Standard & Poor's Ratings Services said April 12 that itcut the credit ratings of three major fertilizer companies, citing projections ofa 20% to 30% fall in nitrogen fertilizer prices from 2016 to 2018, and significantupcoming spending by the companies on new projects that could send the companies'free cash flow into negative territory.
The credit agency lowered the ratings of EuroChem Group AG, Germany'sK+S AG, as well as Canadian-basedPotash Corp. of Saskatchewan Inc.S&P also placed the ratings of a fourth company, Russian potash miner , on "negative"outlook, suggesting its ratings could be cut in the near future.
According to analyst Andrey Nikolaev, the primary author of theS&P report, the downgrades reflected the view that "fertilizer prices willremain well below 2015 levels in the next several years."
The potash benchmark price cost and freight China could fallby about 15% to 20% this year and remain at that level in 2017 to 2018, while theprice for phosphate-based fertilizer could decline by 10% to 15%.
These expected price drops, he said, reflected underlying weaknessin the market, including recent falls in crop prices worldwide, which could sapfarmers' ability or desire to buy fertilizer.
New fertilizer supply capacity expected to come into operationin coming years may upset the market balance as well, the report read.
Other factors were the lack of credit facilities available tofarmers in Brazil, a major agricultural market, as well as the fall in the valueof Brazil's currency, the real, which drove up fertilizer prices in local terms.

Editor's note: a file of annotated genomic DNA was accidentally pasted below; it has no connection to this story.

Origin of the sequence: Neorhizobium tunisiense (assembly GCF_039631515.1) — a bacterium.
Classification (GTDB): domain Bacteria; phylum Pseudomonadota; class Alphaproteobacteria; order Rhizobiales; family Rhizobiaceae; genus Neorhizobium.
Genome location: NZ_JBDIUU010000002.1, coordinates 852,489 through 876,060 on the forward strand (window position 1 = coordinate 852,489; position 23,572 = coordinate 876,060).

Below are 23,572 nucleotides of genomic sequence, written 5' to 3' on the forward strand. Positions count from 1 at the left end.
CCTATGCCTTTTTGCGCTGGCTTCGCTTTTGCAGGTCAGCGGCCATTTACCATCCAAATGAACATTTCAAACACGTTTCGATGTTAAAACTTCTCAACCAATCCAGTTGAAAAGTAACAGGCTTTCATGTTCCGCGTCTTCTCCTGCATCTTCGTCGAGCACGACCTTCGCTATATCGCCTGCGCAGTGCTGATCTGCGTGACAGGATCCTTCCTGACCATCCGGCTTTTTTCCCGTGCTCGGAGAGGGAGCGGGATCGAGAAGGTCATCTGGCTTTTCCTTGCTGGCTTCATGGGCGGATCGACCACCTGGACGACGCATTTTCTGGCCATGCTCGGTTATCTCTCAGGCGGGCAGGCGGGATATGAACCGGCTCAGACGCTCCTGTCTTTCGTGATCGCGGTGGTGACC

The potash market, where companies are currently negotiatingwith Chinese buyers to set prices for the coming year, is particularly vulnerable,according to Nikolaev.
But a glut of new potash projects coming into operation in thecoming years was the biggest threat, he said.
"The key risk for the potash market is the greenfield andbrownfield capacities coming on stream."
These included K+S' Legacy project in Saskatchewan, and Eurochem's two Russia-basedprojects — Gremyachinskoeand Verkhnekamskoe.
Other potential potash projects include BHP Billiton Group's massive Jansen mine also in Saskatchewan, where executivesconfirmed earlier this year shafts were about 50% complete, and Uralkali's Solikamsk-3 mine.
State-owned JSCBelaruskali is also planning to expand capacity at its mine, while Slavkali,a company controlled by Ingush-Russian businessman Mikhail Gutseriev, may another potash mine in Belarus.
S&P lowered its ratings on Eurochem to BB- from BB, on K+Sto BBB-/A-3 from BBB/A-2, and on Potash Corp. to BBB+ from A-. It maintained itsrating of Uralkali at BB-, but revised its outlook to negative.
S&P Ratings and SNLMetals & Mining are owned by McGraw Hill Financial Inc.